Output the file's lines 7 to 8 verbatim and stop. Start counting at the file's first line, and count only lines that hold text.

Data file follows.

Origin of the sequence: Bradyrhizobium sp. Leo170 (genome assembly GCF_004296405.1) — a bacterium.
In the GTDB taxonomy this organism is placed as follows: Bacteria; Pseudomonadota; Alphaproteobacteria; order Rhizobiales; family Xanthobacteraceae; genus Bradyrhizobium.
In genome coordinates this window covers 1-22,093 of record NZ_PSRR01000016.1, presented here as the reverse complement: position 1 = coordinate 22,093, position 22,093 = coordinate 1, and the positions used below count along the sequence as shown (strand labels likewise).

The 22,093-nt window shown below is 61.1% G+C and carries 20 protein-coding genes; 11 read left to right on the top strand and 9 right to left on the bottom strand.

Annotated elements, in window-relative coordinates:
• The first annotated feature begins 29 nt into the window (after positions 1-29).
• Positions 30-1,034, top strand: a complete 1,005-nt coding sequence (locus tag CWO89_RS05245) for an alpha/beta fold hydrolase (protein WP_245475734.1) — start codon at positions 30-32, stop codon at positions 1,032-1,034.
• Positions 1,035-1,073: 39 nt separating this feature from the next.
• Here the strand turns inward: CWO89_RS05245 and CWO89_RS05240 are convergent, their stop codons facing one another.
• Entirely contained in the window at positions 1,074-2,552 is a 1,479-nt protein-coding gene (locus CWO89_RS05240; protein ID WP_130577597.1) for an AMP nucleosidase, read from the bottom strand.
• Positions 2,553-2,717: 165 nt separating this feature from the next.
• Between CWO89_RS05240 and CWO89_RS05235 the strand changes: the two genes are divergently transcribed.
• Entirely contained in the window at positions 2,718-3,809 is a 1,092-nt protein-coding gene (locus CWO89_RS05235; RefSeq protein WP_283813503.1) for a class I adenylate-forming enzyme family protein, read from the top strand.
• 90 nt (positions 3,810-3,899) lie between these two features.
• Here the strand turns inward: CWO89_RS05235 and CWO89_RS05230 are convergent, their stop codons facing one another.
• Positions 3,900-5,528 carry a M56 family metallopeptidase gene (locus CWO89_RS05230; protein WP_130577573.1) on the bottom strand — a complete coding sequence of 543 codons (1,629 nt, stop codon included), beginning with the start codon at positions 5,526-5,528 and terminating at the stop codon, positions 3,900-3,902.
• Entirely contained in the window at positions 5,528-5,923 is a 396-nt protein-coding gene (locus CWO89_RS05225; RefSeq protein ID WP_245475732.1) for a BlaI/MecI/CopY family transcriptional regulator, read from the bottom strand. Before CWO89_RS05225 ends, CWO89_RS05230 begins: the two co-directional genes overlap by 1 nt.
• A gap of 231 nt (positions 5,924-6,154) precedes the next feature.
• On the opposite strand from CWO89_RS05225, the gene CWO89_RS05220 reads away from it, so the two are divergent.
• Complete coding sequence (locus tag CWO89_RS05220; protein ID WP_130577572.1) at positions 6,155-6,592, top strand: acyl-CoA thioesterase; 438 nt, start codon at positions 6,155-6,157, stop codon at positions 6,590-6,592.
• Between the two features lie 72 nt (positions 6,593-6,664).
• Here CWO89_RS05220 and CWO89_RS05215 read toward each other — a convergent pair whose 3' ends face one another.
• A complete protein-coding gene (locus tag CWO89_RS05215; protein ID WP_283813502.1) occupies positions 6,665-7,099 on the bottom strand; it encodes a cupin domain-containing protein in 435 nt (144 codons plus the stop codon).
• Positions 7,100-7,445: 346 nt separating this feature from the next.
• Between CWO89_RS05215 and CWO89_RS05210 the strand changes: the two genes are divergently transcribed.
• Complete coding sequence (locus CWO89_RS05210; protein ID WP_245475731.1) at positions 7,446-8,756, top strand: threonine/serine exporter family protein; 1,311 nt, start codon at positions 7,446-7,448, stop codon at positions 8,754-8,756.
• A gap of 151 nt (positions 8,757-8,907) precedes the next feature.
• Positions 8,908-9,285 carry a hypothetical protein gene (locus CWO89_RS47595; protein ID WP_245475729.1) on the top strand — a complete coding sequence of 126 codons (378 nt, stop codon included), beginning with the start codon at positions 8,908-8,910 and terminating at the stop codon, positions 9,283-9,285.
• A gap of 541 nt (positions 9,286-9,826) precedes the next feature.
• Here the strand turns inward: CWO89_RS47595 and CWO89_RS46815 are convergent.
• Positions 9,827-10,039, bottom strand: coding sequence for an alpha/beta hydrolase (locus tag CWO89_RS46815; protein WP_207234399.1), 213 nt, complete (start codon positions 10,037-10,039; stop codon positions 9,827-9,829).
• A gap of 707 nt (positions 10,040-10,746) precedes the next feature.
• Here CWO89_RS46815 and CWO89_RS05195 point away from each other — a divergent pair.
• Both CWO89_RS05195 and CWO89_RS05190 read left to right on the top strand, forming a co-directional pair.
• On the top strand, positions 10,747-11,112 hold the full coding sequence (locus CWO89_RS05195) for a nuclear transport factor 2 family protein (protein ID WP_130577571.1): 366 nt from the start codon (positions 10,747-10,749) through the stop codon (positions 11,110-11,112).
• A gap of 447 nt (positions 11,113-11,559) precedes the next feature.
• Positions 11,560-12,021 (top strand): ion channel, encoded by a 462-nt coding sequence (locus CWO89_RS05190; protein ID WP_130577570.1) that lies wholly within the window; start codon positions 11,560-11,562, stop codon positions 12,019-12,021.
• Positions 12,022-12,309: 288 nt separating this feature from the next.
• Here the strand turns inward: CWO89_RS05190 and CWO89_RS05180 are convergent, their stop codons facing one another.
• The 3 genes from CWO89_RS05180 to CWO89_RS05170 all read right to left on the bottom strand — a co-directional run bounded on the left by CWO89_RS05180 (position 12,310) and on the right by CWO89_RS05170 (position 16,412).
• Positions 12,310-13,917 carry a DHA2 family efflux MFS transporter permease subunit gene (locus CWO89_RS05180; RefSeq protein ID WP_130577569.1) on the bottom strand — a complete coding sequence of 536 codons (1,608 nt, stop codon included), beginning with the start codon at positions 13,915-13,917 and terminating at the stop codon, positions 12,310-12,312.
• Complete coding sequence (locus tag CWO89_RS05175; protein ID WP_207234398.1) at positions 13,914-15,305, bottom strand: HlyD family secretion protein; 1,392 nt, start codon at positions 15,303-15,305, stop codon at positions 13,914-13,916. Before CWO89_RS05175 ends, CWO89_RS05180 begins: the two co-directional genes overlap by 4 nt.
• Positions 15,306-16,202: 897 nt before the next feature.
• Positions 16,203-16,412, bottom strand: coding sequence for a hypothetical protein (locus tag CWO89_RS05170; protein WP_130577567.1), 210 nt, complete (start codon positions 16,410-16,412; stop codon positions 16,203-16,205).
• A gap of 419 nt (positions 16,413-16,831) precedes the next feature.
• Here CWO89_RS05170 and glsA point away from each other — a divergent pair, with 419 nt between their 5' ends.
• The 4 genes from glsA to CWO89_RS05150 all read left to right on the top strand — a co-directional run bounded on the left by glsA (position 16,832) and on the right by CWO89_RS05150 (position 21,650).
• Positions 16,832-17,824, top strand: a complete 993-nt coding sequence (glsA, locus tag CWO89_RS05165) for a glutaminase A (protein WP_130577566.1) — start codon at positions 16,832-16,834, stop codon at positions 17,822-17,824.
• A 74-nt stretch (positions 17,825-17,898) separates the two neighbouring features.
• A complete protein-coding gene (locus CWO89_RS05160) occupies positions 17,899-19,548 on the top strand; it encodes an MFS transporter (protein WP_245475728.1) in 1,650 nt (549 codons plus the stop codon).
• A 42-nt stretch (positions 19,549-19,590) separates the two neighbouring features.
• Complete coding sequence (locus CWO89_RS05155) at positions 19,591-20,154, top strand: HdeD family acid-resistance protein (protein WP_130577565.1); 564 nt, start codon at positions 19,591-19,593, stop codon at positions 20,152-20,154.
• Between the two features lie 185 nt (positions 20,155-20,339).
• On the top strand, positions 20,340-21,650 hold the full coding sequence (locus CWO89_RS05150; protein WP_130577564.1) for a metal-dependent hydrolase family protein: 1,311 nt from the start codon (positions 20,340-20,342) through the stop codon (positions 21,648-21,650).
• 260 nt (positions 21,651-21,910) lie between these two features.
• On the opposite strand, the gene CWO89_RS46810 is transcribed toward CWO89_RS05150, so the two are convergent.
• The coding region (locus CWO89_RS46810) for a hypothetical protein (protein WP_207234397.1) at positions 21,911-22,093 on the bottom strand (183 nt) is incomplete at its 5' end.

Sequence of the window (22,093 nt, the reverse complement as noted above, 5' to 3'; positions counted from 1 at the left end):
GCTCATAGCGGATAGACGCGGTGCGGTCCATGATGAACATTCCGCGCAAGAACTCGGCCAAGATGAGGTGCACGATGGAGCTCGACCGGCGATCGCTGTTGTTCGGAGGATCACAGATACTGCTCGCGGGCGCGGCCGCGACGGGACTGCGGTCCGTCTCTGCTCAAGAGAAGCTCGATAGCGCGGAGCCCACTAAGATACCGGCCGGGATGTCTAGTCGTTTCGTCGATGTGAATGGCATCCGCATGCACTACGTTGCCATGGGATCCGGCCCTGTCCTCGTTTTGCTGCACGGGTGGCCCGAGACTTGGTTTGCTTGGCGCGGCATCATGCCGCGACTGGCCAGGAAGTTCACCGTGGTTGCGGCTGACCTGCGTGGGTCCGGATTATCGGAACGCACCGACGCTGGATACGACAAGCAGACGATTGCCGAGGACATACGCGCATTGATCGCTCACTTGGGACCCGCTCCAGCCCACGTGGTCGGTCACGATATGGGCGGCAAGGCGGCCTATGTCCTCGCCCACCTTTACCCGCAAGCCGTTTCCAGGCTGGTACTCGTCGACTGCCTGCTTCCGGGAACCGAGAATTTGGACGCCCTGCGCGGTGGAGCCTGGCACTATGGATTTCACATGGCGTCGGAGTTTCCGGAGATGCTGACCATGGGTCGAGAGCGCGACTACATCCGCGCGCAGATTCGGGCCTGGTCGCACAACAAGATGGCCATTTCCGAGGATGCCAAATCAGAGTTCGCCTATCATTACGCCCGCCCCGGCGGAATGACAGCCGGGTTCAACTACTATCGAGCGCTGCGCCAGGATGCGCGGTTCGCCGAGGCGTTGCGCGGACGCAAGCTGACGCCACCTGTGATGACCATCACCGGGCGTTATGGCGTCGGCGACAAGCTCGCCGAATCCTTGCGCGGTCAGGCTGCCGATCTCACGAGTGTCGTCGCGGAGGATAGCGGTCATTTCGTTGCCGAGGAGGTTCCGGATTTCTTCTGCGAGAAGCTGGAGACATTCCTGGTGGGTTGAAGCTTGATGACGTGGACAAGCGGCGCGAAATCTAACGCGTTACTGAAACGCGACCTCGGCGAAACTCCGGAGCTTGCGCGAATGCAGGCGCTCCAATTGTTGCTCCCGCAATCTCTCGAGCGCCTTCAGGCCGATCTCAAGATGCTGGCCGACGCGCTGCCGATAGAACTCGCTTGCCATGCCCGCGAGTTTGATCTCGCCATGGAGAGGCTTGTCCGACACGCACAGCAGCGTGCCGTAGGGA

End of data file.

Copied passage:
• Positions 30-1,034, top strand: a complete 1,005-nt coding sequence (locus tag CWO89_RS05245) for an alpha/beta fold hydrolase (protein WP_245475734.1) — start codon at positions 30-32, stop codon at positions 1,032-1,034.
• Positions 1,035-1,073: 39 nt separating this feature from the next.